A pervasive, pernicious virus has evaded vaccine developers for decades. By getting a clear look at its protective shell, they might finally know how to defeat it.
If you’ve ever experienced an illness that you vaguely called “stomach flu” or “food poisoning,” you’ve probably come face to face (or, perhaps more accurately, face to toilet) with norovirus. Infections by this ubiquitous virus aren’t just gross and painful; they’re a significant global health burden. The World Health Organization estimates that every year there are 685 million norovirus cases, resulting in more than 210,000 deaths—mostly among young children in lower-income countries.
At present, there are no medications that can flush the norovirus from a person’s system, and there are no vaccines to prevent infections. The situation might soon change, however. “I think that, over the next decade, we’re going to see big advances in this field,” says Morgan Herod, a virologist with the University of Leeds in the UK.
The reason for his optimism is that scientists finally have a clear picture of what they’re fighting against. Efforts to image the norovirus began with crude electron-microscope snapshots taken way back in 1972 by a team at the National Institutes of Health, but progress came slowly. Then last year, structural biologists Leemor Joshua-Tor and James Jung from Cold Spring Harbor Laboratory in New York deployed a powerful technique called cryo-electron microscopy. At long last, the norovirus snapped into focus.
Those new images are helping to crack open the central mystery of the norovirus: its baffling and frightening skill at eluding the human immune system. After most infections, the body remains resistant for years or even for a lifetime, pumping out targeted molecules called antibodies if the germ reappears. But in the case of norovirus, people can become susceptible to reinfection by the exact same strain in as little as six months. Something about this particular virus tricks the body into pumping out antibodies that don’t actually provide protection.
The explanation, Joshua-Tor and Jung are finding, is written plainly on the surface of the norovirus, carved right into its outer protein shell. There was just no way to see it until now.
Several different lines of research had to meld together to make this breakthrough possible. The first challenge was simply getting a usable sample of the norovirus. High-resolution visualization methods require lots of purified virus—amounts that can only come from mass production in laboratories—and the stubborn little pathogen had resisted every effort to culture it in the lab.
Luckily, that terrible track record didn’t discourage microbiologist Christiane Wobus. Over more than a decade, she honed novel techniques for growing the stubborn viruses, first as a postdoc at Washington University School of Medicine in Saint Louis, then as a researcher at the University of Michigan. Her effort paid off in 2016, when Wobus and an international group of collaborators announced the first successful culturing of a human norovirus.
In the meantime, other researchers had mapped the norovirus’s genome using the data-sifting methods known as quantitative biology, finding that it belongs to a large, diverse, highly infectious group of viruses that mutate rapidly. A recent analysis of the proteins in the virus determined that they are similarly eclectic and dynamic. That is a significant result, says Herod, because the targeting of the immune system targeting “is a shape-based thing.” For a vaccine to be effective, it has to closely match the shape of some part of an infectious virus.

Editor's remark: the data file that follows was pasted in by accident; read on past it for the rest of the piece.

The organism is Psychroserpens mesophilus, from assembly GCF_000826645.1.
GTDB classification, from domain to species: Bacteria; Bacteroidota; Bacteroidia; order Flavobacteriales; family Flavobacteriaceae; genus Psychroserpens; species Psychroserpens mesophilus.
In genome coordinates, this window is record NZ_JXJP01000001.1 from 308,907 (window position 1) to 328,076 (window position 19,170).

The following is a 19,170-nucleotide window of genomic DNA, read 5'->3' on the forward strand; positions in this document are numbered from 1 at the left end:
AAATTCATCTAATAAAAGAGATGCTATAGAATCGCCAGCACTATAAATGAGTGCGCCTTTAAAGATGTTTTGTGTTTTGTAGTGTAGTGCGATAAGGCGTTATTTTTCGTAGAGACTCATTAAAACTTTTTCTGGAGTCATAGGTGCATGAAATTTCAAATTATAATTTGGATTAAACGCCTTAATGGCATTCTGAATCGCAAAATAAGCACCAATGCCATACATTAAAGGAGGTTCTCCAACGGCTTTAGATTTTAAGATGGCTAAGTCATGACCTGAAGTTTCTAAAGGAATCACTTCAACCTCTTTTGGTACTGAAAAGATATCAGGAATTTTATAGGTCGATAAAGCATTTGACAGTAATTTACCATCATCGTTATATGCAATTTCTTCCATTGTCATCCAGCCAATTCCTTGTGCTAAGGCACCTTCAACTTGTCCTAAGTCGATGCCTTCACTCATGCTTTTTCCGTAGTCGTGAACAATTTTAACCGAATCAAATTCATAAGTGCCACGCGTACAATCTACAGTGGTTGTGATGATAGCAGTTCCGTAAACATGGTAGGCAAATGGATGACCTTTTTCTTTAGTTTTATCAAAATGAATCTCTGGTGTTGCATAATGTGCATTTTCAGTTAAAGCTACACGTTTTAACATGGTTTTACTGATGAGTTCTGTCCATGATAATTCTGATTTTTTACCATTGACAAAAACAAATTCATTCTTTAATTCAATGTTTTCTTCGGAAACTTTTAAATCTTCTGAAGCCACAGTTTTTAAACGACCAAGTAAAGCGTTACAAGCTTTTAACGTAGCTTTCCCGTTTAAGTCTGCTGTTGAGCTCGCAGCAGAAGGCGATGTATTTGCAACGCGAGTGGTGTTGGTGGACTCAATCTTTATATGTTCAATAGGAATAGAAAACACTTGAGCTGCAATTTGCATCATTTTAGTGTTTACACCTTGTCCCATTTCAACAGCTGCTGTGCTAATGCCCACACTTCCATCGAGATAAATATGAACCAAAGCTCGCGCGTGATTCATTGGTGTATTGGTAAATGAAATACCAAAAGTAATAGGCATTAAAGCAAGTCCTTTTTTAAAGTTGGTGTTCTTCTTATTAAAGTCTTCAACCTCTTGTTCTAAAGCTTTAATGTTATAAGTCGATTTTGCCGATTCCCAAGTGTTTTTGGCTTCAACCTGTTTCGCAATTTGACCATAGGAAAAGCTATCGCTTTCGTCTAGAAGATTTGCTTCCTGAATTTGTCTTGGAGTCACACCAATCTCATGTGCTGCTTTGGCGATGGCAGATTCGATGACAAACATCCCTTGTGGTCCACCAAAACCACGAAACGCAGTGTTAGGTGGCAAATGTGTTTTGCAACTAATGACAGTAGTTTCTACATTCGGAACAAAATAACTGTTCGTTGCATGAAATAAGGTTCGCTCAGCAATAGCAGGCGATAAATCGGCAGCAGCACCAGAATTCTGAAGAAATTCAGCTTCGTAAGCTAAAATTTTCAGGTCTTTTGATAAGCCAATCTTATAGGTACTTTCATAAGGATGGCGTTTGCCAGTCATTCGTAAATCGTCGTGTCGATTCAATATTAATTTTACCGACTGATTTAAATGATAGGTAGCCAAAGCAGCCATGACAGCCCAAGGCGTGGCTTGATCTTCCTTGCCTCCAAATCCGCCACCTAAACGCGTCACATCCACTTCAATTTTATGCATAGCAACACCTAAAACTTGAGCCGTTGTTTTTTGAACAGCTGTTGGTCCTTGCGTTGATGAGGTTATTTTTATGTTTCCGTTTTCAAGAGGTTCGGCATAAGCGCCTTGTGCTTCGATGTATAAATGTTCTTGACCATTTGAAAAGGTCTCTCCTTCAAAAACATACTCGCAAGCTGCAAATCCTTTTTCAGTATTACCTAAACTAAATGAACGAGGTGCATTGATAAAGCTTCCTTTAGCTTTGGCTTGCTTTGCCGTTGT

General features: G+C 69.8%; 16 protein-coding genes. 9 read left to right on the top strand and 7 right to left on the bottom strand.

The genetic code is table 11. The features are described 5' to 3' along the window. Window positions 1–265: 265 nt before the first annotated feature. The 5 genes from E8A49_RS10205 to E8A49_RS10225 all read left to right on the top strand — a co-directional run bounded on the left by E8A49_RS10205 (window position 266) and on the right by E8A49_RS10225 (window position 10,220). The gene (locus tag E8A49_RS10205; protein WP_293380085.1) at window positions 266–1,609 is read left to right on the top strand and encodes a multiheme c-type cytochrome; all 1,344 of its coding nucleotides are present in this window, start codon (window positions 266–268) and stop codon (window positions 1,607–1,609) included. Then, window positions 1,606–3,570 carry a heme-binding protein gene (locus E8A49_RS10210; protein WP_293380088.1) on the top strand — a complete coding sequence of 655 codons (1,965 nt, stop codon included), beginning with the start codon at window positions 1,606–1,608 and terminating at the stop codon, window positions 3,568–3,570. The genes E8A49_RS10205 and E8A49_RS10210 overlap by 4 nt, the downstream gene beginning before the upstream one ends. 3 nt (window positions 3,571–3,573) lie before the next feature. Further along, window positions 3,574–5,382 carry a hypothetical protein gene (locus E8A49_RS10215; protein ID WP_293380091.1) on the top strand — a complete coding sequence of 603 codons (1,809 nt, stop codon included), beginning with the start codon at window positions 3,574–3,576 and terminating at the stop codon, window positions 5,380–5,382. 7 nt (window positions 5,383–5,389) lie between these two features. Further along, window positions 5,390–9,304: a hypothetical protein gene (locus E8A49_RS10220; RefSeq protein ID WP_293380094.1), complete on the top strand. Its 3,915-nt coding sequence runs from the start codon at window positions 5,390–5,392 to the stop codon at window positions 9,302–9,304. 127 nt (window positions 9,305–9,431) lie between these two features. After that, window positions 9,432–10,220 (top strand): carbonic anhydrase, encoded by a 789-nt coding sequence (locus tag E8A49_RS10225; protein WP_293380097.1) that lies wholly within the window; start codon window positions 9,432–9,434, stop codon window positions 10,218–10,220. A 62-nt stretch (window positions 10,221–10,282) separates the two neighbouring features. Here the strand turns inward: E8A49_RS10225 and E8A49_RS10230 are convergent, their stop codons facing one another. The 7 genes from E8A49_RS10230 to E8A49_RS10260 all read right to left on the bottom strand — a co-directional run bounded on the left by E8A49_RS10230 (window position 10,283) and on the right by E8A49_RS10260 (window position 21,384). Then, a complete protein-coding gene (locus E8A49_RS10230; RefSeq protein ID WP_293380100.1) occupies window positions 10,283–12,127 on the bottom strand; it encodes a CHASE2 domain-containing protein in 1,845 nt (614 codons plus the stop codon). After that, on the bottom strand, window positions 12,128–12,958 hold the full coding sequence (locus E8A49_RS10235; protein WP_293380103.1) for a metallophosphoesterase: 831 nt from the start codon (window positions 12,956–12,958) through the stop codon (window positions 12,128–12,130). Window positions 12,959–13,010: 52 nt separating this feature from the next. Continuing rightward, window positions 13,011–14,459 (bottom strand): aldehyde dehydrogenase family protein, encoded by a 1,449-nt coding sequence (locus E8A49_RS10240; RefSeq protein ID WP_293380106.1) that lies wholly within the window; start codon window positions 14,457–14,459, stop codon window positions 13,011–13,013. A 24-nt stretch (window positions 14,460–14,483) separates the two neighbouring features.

Then Joshua-Tor and Jung put the full picture together. By using cryo-electron microscopy, they were able to bypass the limitations of older imaging, which required samples to be crystalized or placed in a vacuum. Such preparation tended to destroy delicate biological molecules. In cyro-electron microscopy, the sample is flash-frozen in liquid ethane, preserving its living shape. Then it is imaged thousands of times from different directions, illuminated by a gentle, low-energy beam of electrons. Finally, the snapshots are combined into a single, ultra-detailed 3D view. This technique is so powerful that it earned its inventors the 2017 Nobel Prize in chemistry.
When Joshua-Tor and Jung examined several strains of human norovirus this way, they observed that its structural diversity is even more extreme than anyone had expected. The size and organization of the protein shell varies tremendously from one norovirus to another. Some shells contain just 60 protein blocks, while others have as many as 240. Even noroviruses that are similar in size can have remarkably different arrangements.
Adding to that insight, Herod and his colleagues have found that the protruding parts of the of noroviruses in mice can undergo large-scale reorganizations in response to stimuli like a drop in temperature. “What’s in their virus capsules is—even compared to other viruses—really dynamic, really mobile, and really flexible,” he says. “You’ve got massive changes, whole proteins shifting out of the way.” He infers that many of the norovirus’s shapes are decoys, designed to draw the immune response away from the real target.
Medical researchers can now look for ways to separate the decoys from the real deals—the genuine structures that will spur our immune systems to produce norovirus-neutralizing antibodies. We may not have to wait long, Herod says: “With the momentum behind this type of work, and number of people looking at it, I think we’re pretty close.”
Written by: Christie Wilcox, Nautilus Writer